Did I get your attention? The phrase "free to a good home" (FTGH) usually gets peoples' attention, but do you know if their intentions are actually good? Can you guarantee that your loved pet will, in fact, go to a good home? The sad reality is that many animals that are acquired by the FTGH catch phrase do not end up in good homes at all.

Listed below are just some of the terrible situations your free to a good home pet could end up in. Don't get caught out. Know the risks and eliminate them.

Never assume that your pet will go to a good home just because the whole family has turned up and they all seem nice. Fraudulent people will go to any lengths to pull off a scam. No one is going to tell you straight out that your pet isn't really going to a good home. Be cautious and take your time making a decision. The well being of your pet relies on you making the best decision.


Some of the terrible reasons people search for FTGH animals:


1. To be used as bait to live-train fighting dogs.

2. To be used as fish and shark bait.

3. To be given as snake food.

4. To have cash paid for supplying research laboratories with testing animals.

5. For breeding stock at puppy farms or by unskilled backyard breeders after a quick buck.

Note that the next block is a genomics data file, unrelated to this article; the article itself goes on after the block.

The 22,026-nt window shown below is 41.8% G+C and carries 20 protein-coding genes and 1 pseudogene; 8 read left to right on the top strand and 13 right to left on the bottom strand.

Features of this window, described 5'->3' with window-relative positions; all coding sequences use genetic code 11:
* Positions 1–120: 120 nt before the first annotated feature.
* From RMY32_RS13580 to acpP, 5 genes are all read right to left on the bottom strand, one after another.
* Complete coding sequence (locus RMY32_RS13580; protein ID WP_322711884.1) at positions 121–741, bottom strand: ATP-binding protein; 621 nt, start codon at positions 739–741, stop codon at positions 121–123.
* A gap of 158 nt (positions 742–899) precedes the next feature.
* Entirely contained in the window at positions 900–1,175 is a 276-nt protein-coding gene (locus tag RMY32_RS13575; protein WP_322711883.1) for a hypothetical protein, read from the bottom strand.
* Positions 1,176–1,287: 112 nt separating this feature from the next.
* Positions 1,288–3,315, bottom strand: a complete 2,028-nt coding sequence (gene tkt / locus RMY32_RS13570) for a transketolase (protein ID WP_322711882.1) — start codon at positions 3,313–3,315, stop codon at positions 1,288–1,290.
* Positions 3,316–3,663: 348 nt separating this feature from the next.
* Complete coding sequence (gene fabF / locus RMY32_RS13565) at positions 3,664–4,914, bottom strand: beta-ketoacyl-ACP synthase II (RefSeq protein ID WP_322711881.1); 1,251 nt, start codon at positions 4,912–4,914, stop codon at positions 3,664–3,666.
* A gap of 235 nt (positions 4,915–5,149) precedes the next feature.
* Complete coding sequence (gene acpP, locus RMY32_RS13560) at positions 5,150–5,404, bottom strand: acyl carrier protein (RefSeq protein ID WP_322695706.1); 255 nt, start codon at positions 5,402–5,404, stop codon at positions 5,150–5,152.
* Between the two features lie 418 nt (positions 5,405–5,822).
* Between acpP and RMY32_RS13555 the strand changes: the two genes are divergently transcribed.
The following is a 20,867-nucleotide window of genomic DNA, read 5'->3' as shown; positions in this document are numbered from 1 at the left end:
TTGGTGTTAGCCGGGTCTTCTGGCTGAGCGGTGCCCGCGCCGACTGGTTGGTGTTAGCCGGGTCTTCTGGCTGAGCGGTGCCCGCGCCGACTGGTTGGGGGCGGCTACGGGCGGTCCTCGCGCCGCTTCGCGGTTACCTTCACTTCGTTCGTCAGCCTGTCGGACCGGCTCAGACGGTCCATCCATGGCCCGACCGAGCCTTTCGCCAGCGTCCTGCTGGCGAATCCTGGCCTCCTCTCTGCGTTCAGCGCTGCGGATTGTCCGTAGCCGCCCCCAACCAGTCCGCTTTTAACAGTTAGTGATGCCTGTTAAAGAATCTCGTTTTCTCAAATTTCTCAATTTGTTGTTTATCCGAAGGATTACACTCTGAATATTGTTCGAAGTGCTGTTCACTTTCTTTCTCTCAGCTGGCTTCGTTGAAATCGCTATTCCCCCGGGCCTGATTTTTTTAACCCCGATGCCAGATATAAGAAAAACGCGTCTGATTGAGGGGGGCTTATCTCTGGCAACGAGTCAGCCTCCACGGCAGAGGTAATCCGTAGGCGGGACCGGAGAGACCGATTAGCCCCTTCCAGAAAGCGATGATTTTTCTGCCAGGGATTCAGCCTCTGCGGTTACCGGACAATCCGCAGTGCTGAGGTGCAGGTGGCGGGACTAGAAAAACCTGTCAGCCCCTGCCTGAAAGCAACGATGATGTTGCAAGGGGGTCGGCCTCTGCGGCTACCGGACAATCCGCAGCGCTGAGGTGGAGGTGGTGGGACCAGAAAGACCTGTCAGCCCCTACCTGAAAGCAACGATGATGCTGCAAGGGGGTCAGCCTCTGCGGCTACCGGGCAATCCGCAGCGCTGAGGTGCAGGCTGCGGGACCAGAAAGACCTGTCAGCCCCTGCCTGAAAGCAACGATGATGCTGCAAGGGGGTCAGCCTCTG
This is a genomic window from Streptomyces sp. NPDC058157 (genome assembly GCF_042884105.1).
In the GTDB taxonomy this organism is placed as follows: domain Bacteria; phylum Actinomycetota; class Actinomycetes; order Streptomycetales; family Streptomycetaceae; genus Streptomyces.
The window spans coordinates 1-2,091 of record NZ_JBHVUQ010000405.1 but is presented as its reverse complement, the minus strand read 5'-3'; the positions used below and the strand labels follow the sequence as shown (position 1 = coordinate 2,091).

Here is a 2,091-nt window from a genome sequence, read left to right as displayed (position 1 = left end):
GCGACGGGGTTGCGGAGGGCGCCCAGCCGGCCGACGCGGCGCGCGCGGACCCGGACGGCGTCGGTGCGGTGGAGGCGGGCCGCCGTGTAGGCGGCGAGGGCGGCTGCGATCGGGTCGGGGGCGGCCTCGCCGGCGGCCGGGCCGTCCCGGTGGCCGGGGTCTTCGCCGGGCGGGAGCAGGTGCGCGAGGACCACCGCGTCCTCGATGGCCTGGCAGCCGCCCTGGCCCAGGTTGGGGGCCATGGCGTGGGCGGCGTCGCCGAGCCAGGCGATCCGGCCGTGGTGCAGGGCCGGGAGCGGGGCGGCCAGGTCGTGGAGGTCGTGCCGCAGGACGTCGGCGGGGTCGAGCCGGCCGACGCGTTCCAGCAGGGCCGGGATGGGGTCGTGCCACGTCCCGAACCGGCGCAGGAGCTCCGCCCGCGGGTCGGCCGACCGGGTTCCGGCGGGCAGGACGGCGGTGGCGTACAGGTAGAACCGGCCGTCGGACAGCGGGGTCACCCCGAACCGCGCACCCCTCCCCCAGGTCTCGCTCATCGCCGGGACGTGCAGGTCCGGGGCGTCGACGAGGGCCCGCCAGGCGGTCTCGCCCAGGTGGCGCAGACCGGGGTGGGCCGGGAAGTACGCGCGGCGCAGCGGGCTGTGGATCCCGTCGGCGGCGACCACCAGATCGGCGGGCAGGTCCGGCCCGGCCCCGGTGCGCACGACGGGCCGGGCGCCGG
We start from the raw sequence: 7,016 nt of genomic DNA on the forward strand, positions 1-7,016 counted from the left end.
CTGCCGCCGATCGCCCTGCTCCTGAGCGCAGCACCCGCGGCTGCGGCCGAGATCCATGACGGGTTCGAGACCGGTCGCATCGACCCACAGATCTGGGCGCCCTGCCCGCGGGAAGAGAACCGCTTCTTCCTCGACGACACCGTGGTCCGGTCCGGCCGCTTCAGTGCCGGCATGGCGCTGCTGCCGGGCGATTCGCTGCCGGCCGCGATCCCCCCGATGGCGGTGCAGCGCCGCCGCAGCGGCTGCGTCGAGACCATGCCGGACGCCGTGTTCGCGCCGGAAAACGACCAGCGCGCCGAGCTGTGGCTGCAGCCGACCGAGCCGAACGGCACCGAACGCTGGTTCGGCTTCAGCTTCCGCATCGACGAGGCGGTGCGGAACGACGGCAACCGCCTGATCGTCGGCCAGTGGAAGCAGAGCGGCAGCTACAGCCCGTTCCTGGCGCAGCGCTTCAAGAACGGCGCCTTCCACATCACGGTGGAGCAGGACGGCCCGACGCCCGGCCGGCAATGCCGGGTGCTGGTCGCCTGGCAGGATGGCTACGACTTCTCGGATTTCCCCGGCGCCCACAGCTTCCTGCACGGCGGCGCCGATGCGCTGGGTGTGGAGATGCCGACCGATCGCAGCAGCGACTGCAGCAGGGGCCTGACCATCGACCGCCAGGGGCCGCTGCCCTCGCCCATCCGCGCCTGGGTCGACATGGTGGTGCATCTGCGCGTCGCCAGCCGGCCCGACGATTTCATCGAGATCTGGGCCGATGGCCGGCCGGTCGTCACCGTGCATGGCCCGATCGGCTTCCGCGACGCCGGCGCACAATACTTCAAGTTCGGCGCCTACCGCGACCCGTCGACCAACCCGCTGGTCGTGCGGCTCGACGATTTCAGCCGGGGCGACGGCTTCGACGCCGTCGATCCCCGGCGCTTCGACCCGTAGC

6. To be used for 'blooding' (bait) racing greyhounds.

7. For a quick re-sale by somebody else to anybody else.

8. To be "rescued" by an animal hoarder.

9. To be tortured and/or killed by an animal hater. This is especially true for cats and kittens.

Free to good home.

If, for any reason at all, you are not totally happy about letting someone take your pet, do not give your pet to them! If you are worried about offending them, tell them you have a few more people waiting to meet your pet and you will get back to them should they be the successful adopter. What's more important, offending someone, or sending your pet off to the wrong situation?


Ways you can avoid having your pet end up in a bad situation:


  1. NEVER advertise your pet as free to a good home!
  2. Ask for an adoption fee. People place a higher value on things they have paid for. This will weed out people that are after a quick dollar, want a free animal for an unknown reason, and impulse adopters that haven't thought about the long term responsibility of owning a pet.
  3. Ask if you can visit the potential adopter's home so you can see for yourself that the environment is suitable. Most genuine people would not object to this.
  4. Ask about their vet. If they don't have one, but have another pet, why? That is not a good sign. If they don't have a vet because they have not had a pet before or are new to the area, suggest one for them.
  5. Ask why they are interested in owning your pet and gain more information on their suitability.
  6. Draw up a legally binding Adoption Agreement. Once again, genuine people won't object to signing one and will understand your concern about making sure your pet will be properly cared for. Search the internet for examples of conditions you can use..
  7. Have your pet desexed prior to finding them a new home. This will deter unscrupulous puppy farmers and backyard breeders.
Free to a good home - it's not always good.